(THE BUSINESS TIMES) - Sitting on the fifth floor of Takashimaya shopping centre, Mizuki looks like a well-groomed poodle in a roomful of mutts. Its neighbours are a ragtag bunch - noisy Chinese restaurant, Lego shop, household appliance store and some kind of hybrid Indonesian-Thai eatery. But Mizuki is all high-brow Japanese, with its elegant wooden facade and discreet entrance. It should be in some upscale hotel or at least on the fourth floor, where the fancier restaurants are. Not on the fifth floor, where families and young adults roam and eateries compete on price and quantity. We ate there once at a place called Ha Ha Thai - it was so bad it wasn't funny.
So forgive us for entering Mizuki thinking the facade is just a distraction and that it's really a conveyor-belt sushi place in disguise. But no, it's just as sleek inside - a cavernous space housing two full-sized dining counters separated by an intricately patterned wooden partition.
One counter is devoted to sushi. It's clearly a "just-in-case" option for those who don't want tempura, which is what Mizuki is about. But we are not undecided. We head for the other counter because we want fried food and the question is how well the stern-faced but affable Japanese chef and his earnest young local sidekick can do it.
Like a lot of Japanese cooking, tempura looks no-brainer straightforward - dunk a shrimp into batter and pop it into some oil. But they have to make it an art form, so chefs spend years perfecting the ratio of flour to water, oil temperature and frying time. Only to encounter Goldilocks-style diners like us who pick at their fritters and complain, "too soft", "too thick" or "too oily".
Mizuki's batter is - almost - just right. We've had our share of well-meaning tempura - feather-light and fried till just on the cusp of crispness and fighting to hold on to its crunch as it leaves the pot of oil and onto our plate, only to deflate the moment we bite into it.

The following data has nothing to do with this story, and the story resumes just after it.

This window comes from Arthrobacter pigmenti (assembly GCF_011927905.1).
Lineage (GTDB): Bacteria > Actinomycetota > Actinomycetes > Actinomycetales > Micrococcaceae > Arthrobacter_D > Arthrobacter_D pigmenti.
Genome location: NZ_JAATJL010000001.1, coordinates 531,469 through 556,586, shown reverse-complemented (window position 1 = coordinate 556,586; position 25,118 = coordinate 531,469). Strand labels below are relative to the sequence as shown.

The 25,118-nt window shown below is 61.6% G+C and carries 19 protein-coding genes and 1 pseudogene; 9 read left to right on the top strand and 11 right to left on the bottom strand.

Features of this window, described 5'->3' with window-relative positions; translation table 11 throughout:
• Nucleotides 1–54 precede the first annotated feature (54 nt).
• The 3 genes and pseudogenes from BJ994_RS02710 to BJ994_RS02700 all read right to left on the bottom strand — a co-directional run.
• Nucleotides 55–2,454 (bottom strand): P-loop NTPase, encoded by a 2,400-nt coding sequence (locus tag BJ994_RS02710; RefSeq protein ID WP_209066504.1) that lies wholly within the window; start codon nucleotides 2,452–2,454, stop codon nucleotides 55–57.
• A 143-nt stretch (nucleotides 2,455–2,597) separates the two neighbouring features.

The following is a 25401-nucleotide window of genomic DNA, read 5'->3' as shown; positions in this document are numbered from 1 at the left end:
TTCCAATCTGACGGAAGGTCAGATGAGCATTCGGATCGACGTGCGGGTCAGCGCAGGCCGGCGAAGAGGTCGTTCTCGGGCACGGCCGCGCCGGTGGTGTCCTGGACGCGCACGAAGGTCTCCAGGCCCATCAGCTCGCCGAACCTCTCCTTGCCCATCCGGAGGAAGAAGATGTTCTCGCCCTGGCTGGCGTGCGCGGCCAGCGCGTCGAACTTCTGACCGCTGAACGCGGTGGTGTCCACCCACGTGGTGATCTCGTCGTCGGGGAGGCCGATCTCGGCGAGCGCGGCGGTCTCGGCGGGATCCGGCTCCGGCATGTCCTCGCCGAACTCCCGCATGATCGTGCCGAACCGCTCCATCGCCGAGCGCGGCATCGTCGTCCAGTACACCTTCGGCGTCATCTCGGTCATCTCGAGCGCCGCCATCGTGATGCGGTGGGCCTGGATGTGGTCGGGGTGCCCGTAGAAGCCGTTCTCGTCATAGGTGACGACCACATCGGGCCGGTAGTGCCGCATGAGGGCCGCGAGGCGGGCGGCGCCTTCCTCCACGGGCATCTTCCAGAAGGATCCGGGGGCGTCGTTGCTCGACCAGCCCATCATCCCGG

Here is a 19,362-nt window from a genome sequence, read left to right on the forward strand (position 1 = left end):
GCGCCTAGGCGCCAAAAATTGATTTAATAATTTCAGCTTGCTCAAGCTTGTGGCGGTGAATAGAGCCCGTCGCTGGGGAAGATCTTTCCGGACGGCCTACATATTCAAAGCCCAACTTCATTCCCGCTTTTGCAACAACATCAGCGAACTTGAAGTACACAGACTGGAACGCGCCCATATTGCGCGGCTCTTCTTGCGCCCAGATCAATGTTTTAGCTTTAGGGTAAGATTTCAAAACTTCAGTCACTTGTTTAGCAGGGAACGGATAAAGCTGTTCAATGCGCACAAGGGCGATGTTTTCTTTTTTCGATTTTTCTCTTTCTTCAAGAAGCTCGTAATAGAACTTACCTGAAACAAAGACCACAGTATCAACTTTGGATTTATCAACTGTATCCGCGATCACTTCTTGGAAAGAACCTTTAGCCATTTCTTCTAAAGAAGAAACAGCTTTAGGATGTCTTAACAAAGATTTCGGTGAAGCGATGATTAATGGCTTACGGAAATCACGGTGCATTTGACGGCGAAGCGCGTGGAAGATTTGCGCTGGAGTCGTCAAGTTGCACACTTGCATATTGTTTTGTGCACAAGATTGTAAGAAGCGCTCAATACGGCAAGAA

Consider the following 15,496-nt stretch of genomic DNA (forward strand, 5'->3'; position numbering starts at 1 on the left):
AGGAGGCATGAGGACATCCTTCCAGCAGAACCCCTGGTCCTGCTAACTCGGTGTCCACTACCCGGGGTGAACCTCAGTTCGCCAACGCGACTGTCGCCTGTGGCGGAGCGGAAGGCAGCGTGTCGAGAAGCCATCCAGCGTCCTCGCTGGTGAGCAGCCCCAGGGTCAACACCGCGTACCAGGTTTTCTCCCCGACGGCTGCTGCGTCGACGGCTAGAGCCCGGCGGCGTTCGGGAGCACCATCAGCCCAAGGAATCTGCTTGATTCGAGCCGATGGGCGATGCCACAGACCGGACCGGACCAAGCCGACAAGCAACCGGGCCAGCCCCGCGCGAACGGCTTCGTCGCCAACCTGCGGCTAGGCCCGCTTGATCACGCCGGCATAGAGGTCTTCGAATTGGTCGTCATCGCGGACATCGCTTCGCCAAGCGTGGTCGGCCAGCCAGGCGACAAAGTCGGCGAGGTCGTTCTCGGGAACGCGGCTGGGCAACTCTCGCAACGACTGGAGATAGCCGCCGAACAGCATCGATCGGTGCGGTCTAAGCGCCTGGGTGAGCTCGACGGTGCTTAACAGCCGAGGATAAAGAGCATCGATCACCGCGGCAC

Here, the crunch holds right through to the last bite, although you do have to bite quickly - so don't dawdle. The trade-off is that the batter is just a smidgen thicker to accommodate the extra seconds of frying time, but we're not going to split hairs over a micrometre or two.
The caveat is that tempura restaurants in Singapore are few and not stellar. The most they can aim for is good, and while we like it enough to consider it a new go-to place when we have Tokyo withdrawal symptoms, Mizuki isn't cheap.
It ranks alongside its main contenders Tenshin at the Regent and Ippoh in COMO Dempsey, with Ippoh being slightly more friendly in price, starting at $100 for dinner compared with Mizuki's $130. Lunch is slightly more digestible, starting at $60.
The difference between the $130 Tanpopo and $180 Kuchinashi is a small platter of sashimi and an extra piece of tempura (nine versus 10). Both start with an appetiser - a rather appealing tender chestnut in its "shell" made from chewy-crisp batter and fried soba. Edamame and a morsel of eel wrapped in radish round it off.
The sashimi is acceptable - two pieces each of toro, amberjack and flounder rolled around a bit of uni. So is the seafood used for tempura - the shrimp and its head are crunchy all the way through and even the tail on the small red snapper crumbled easily.
The winning moment comes when we get a whole oyster ($180 set) freshly shucked and battered - a wonderful rush of sea brine and cream, enveloped in a contrast of textures. And because we are suckers for shirako or cod milt, our defences crumble upon contact with the rich white creaminess against its crinkly shell.
The roll call of 9/10 pieces goes by pretty quickly. A dollop of uni wrapped in nori, scallops and anago are quickly followed by asparagus, green pepper, corn and maitake mushrooms, followed by the ubiquitous kakiage on rice. In between, a dish of braised fish cheek helps fill us up.
The chef is a veteran tempura specialist who spent some 12 years in Hong Kong and speaks Cantonese with an enviably authentic accent. It is also slightly unnerving. Apart from one other Japanese chef in the kitchen, he's the only one holding the Nippon flag. The sushi counter is manned by a Taiwanese and local chef, while the service staff spend most of their time conversing with the chef in English and a smattering of Cantonese.
It kind of bursts our Edomae fantasy a little, but then again, it helps bring us back to the reality of being in a Singapore shopping centre. But at least, the parking is easy and the location can't get any more convenient. And when it comes down to the crunch, it's the craving that matters, not the wrapping around it.
05-32 Ngee Ann City
391 Orchard Road
Open for lunch and dinner Tuesday to Sunday: 11.30am to 3pm; 6 to 11pm. Closed on Monday
WHAT OUR RATINGS MEAN
10: The ultimate dining experience
7-7.5: Good to very good
Our review policy: BT pays for all meals at restaurants reviewed on this page. Unless specified, the writer does not accept hosted meals prior to the review's publication.